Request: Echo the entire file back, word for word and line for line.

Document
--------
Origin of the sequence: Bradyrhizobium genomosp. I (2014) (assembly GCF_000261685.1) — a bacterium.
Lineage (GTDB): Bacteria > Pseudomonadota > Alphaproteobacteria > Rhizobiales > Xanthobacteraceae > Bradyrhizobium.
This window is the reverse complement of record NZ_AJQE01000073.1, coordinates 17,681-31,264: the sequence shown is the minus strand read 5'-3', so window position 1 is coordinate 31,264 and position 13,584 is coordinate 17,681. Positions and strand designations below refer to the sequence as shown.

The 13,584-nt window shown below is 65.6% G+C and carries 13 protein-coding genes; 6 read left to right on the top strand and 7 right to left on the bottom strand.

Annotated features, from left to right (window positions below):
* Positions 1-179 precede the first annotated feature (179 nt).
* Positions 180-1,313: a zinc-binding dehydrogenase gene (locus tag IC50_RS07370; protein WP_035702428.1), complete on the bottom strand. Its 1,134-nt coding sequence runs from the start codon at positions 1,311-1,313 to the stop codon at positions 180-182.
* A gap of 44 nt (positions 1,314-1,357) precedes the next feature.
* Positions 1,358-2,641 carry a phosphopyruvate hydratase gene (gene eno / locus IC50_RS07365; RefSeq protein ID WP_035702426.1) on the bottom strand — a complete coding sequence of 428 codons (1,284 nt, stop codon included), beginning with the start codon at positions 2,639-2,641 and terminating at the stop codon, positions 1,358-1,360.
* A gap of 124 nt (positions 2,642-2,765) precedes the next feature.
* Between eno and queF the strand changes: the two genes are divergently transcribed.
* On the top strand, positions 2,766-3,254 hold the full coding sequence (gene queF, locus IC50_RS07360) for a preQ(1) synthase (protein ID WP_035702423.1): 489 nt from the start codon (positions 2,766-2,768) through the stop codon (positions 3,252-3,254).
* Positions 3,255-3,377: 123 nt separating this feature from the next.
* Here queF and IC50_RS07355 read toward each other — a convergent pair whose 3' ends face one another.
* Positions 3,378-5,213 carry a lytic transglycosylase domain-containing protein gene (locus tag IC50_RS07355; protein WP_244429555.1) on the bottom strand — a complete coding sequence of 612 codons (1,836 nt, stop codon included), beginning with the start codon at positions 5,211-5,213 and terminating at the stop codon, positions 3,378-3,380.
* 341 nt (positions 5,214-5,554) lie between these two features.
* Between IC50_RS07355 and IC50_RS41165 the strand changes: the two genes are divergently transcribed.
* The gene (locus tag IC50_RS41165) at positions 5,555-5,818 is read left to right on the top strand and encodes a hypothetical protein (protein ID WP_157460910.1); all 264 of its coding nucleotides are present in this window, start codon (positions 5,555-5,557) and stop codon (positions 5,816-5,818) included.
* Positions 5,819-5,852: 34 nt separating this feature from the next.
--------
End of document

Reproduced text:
Origin of the sequence: Bradyrhizobium genomosp. I (2014) (assembly GCF_000261685.1) — a bacterium.
Lineage (GTDB): Bacteria > Pseudomonadota > Alphaproteobacteria > Rhizobiales > Xanthobacteraceae > Bradyrhizobium.
This window is the reverse complement of record NZ_AJQE01000073.1, coordinates 17,681-31,264: the sequence shown is the minus strand read 5'-3', so window position 1 is coordinate 31,264 and position 13,584 is coordinate 17,681. Positions and strand designations below refer to the sequence as shown.

The 13,584-nt window shown below is 65.6% G+C and carries 13 protein-coding genes; 6 read left to right on the top strand and 7 right to left on the bottom strand.

Annotated features, from left to right (window positions below):
* Positions 1-179 precede the first annotated feature (179 nt).
* Positions 180-1,313: a zinc-binding dehydrogenase gene (locus tag IC50_RS07370; protein WP_035702428.1), complete on the bottom strand. Its 1,134-nt coding sequence runs from the start codon at positions 1,311-1,313 to the stop codon at positions 180-182.
* A gap of 44 nt (positions 1,314-1,357) precedes the next feature.
* Positions 1,358-2,641 carry a phosphopyruvate hydratase gene (gene eno / locus IC50_RS07365; RefSeq protein ID WP_035702426.1) on the bottom strand — a complete coding sequence of 428 codons (1,284 nt, stop codon included), beginning with the start codon at positions 2,639-2,641 and terminating at the stop codon, positions 1,358-1,360.
* A gap of 124 nt (positions 2,642-2,765) precedes the next feature.
* Between eno and queF the strand changes: the two genes are divergently transcribed.
* On the top strand, positions 2,766-3,254 hold the full coding sequence (gene queF, locus IC50_RS07360) for a preQ(1) synthase (protein ID WP_035702423.1): 489 nt from the start codon (positions 2,766-2,768) through the stop codon (positions 3,252-3,254).
* Positions 3,255-3,377: 123 nt separating this feature from the next.
* Here queF and IC50_RS07355 read toward each other — a convergent pair whose 3' ends face one another.
* Positions 3,378-5,213 carry a lytic transglycosylase domain-containing protein gene (locus tag IC50_RS07355; protein WP_244429555.1) on the bottom strand — a complete coding sequence of 612 codons (1,836 nt, stop codon included), beginning with the start codon at positions 5,211-5,213 and terminating at the stop codon, positions 3,378-3,380.
* 341 nt (positions 5,214-5,554) lie between these two features.
* Between IC50_RS07355 and IC50_RS41165 the strand changes: the two genes are divergently transcribed.
* The gene (locus tag IC50_RS41165) at positions 5,555-5,818 is read left to right on the top strand and encodes a hypothetical protein (protein ID WP_157460910.1); all 264 of its coding nucleotides are present in this window, start codon (positions 5,555-5,557) and stop codon (positions 5,816-5,818) included.
* Positions 5,819-5,852: 34 nt separating this feature from the next.